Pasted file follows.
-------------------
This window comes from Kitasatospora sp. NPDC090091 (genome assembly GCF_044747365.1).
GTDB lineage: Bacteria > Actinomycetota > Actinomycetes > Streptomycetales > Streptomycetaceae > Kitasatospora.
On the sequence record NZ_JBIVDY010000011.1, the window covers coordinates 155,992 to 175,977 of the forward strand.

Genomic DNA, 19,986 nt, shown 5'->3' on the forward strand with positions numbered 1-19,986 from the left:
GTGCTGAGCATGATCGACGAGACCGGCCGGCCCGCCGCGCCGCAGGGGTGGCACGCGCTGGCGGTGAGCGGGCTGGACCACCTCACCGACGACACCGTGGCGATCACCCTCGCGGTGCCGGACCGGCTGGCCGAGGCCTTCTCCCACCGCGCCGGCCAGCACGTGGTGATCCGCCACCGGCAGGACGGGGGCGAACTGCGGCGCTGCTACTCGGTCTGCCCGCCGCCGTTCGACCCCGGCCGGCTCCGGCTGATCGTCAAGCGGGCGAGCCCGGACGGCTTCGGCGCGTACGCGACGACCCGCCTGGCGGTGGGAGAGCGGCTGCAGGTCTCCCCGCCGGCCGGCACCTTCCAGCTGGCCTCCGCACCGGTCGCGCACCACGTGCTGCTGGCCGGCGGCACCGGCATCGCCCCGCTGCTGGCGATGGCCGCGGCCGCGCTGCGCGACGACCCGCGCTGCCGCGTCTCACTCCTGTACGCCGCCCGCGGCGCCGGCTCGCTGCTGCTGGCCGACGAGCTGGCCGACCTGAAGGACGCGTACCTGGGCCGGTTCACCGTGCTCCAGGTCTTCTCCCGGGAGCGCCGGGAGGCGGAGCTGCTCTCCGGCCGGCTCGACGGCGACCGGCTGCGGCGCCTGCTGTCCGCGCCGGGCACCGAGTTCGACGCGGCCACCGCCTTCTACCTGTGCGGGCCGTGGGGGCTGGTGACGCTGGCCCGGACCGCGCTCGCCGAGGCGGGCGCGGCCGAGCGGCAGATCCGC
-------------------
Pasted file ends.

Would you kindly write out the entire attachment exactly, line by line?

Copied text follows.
This window comes from Kitasatospora sp. NPDC090091 (genome assembly GCF_044747365.1).
GTDB lineage: Bacteria > Actinomycetota > Actinomycetes > Streptomycetales > Streptomycetaceae > Kitasatospora.
On the sequence record NZ_JBIVDY010000011.1, the window covers coordinates 155,992 to 175,977 of the forward strand.

Genomic DNA, 19,986 nt, shown 5'->3' on the forward strand with positions numbered 1-19,986 from the left:
GTGCTGAGCATGATCGACGAGACCGGCCGGCCCGCCGCGCCGCAGGGGTGGCACGCGCTGGCGGTGAGCGGGCTGGACCACCTCACCGACGACACCGTGGCGATCACCCTCGCGGTGCCGGACCGGCTGGCCGAGGCCTTCTCCCACCGCGCCGGCCAGCACGTGGTGATCCGCCACCGGCAGGACGGGGGCGAACTGCGGCGCTGCTACTCGGTCTGCCCGCCGCCGTTCGACCCCGGCCGGCTCCGGCTGATCGTCAAGCGGGCGAGCCCGGACGGCTTCGGCGCGTACGCGACGACCCGCCTGGCGGTGGGAGAGCGGCTGCAGGTCTCCCCGCCGGCCGGCACCTTCCAGCTGGCCTCCGCACCGGTCGCGCACCACGTGCTGCTGGCCGGCGGCACCGGCATCGCCCCGCTGCTGGCGATGGCCGCGGCCGCGCTGCGCGACGACCCGCGCTGCCGCGTCTCACTCCTGTACGCCGCCCGCGGCGCCGGCTCGCTGCTGCTGGCCGACGAGCTGGCCGACCTGAAGGACGCGTACCTGGGCCGGTTCACCGTGCTCCAGGTCTTCTCCCGGGAGCGCCGGGAGGCGGAGCTGCTCTCCGGCCGGCTCGACGGCGACCGGCTGCGGCGCCTGCTGTCCGCGCCGGGCACCGAGTTCGACGCGGCCACCGCCTTCTACCTGTGCGGGCCGTGGGGGCTGGTGACGCTGGCCCGGACCGCGCTCGCCGAGGCGGGCGCGGCCGAGCGGCAGATCCGC